Wish we had brought our own car so we could have taken home some of the larger items of interest, like the piggy grill (a large ceramic pig with a charcoal grill in it) or the huge buddha head (shown here)!

To be continued-- more later on our day trip to Chimayo and Taos, our visit to the Georgia O'Keeffe museum and the arts faire on the Santa Fe Plaza.

Sunday, June 21, 2009

Italy of the Southwest

Years ago I went to Italy for the first time and marveled at how good the food was. We ate in little holes in the wall and in the equivalent of Howard Johnson's and still the food was delicious and far superior to what I usually ate at home. This past few days in visiting Santa Fe we had a very similar experience. No matter where we ate, there were no bad meals. Even the restaurant at the mall served exceptional chile rellenos (according to hubby) and veggie enchiladas.

Our first meal in Santa Fe was at Anasazi Restaurant at Inn of the Anasazi, where we stayed. I ate salmon in some New Mexican sauce that was delicious. They also made a mean cosmopolitan which intoxicated me quickly after a day of traveling on only a few hours sleep. Breakfast the next morning at the Anasazi Restaurant was also good. Paul had some breakfast burrito which he declared excellent. I stuck to steel cut oatmeal and french roast coffee that was surprisingly drinkable.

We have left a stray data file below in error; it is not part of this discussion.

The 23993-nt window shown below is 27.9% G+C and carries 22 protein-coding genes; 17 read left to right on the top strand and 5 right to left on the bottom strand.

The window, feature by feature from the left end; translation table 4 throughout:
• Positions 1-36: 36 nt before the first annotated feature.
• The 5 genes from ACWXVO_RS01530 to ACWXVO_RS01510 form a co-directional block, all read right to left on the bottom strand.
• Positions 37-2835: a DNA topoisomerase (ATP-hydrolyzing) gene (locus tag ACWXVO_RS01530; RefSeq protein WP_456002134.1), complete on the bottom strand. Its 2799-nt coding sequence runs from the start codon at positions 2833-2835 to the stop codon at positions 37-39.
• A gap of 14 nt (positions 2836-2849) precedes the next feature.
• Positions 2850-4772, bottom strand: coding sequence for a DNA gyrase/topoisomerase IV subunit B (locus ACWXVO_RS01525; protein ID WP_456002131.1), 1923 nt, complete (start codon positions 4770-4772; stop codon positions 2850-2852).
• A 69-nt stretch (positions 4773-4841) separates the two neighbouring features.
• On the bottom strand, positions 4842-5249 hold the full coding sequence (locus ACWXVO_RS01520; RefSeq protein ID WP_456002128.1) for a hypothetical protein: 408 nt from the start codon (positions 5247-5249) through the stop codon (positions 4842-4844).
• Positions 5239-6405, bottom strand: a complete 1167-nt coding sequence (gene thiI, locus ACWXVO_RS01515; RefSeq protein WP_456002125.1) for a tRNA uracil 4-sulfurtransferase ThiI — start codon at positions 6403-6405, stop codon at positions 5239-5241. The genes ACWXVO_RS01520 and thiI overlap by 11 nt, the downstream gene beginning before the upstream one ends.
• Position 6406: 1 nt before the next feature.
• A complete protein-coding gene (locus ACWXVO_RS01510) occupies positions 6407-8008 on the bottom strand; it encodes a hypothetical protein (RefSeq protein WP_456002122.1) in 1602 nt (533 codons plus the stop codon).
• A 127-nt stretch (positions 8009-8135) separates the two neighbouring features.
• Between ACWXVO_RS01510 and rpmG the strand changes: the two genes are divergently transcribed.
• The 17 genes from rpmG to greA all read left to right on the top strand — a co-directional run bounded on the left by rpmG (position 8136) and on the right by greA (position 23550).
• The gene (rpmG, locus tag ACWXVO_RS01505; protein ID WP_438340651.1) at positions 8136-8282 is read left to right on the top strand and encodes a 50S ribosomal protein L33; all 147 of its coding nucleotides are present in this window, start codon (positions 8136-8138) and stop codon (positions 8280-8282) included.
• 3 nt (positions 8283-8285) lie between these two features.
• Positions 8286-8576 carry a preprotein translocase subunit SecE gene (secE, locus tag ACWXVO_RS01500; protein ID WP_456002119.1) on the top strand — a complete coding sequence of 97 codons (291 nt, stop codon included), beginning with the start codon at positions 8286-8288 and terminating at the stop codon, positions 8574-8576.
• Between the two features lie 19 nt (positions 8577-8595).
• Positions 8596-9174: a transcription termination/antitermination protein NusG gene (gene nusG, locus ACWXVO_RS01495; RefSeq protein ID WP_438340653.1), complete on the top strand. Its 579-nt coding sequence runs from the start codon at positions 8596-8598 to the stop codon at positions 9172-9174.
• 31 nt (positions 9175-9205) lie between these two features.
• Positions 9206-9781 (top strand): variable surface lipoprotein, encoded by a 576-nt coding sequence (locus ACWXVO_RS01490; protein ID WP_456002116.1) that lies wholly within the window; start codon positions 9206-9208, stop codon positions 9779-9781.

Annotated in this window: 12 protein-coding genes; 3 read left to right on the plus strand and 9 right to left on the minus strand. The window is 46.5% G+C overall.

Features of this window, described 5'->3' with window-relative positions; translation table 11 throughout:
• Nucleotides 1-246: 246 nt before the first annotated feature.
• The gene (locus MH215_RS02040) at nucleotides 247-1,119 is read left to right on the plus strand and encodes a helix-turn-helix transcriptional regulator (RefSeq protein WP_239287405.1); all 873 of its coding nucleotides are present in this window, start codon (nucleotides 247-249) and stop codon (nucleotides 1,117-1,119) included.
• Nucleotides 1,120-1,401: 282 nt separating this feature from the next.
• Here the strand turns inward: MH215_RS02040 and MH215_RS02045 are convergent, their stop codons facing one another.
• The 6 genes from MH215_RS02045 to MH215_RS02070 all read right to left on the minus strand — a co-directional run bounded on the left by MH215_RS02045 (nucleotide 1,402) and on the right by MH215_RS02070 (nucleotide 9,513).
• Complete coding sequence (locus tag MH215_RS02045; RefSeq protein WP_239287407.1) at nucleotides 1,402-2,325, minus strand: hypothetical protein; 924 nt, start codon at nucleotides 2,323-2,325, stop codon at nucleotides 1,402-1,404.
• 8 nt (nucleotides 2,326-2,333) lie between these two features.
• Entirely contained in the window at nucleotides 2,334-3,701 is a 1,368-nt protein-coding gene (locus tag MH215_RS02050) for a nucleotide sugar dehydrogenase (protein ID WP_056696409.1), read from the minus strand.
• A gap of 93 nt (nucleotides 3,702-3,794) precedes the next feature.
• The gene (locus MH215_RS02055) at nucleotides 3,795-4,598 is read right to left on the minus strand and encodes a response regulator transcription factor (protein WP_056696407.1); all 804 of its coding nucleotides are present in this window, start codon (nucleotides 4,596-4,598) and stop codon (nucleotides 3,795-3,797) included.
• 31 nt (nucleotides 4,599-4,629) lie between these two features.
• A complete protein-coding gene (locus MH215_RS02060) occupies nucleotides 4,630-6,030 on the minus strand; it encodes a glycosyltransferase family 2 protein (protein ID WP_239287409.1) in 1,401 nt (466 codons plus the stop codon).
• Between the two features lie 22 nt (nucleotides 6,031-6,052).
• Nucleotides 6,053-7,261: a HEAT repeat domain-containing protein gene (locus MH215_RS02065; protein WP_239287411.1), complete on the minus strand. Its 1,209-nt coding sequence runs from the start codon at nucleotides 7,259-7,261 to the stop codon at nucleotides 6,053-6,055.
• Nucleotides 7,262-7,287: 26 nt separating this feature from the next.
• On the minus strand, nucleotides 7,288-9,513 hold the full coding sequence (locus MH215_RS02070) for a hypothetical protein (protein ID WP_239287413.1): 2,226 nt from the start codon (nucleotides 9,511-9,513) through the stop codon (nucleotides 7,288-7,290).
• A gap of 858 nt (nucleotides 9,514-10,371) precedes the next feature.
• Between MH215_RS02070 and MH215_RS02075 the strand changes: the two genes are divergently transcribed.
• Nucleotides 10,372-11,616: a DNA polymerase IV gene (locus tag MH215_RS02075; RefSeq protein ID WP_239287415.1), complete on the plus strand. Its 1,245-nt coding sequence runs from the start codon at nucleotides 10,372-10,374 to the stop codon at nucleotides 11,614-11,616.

Lunch that day took place at a mall on the way back from 10000 Waves. Also surprisingly good, particularly for a mall restaurant. Dinner that night we ate at Santacafe. I had citrus crusted halibut which was a bit overcooked. Luckily the atmosphere was delightful since we were able to sit on the patio outside. Paul loved his chile relleno dish.

The following day we ate breakfast at the Plaza Cafe where the real charm was the waitress who happily accepted my offer of Advil to help her sciatica. She also sat down with us for a while to fix her shoes. Again, Paul liked his food more than I since he ordered a traditional New Mexican dish--some sort of breakfast burrito-- and I ate scrambled eggs and fruit. That day we drove up to Taos via the High Road so we stopped in Chimayo where we tried the famous (and rightfully so) tamales of Leona next to the church. Later on the way back from Taos we stopped at Matilda's Cafe in Espanola. Matilda herself waited on us and served us some delightful NM puff fried pastry in addition to what we ordered. Matilda is a small white haired woman who must be at least in her 80s. She was very amusing when she talked about the traffic she expected from the Sikh gathering in the hills above Espanola. "We call them the diaper-heads" she said impishly without any malice which caused me to laugh so hard that I twisted my neck. Apparently Sikhs love NM food and Matilda loves the business.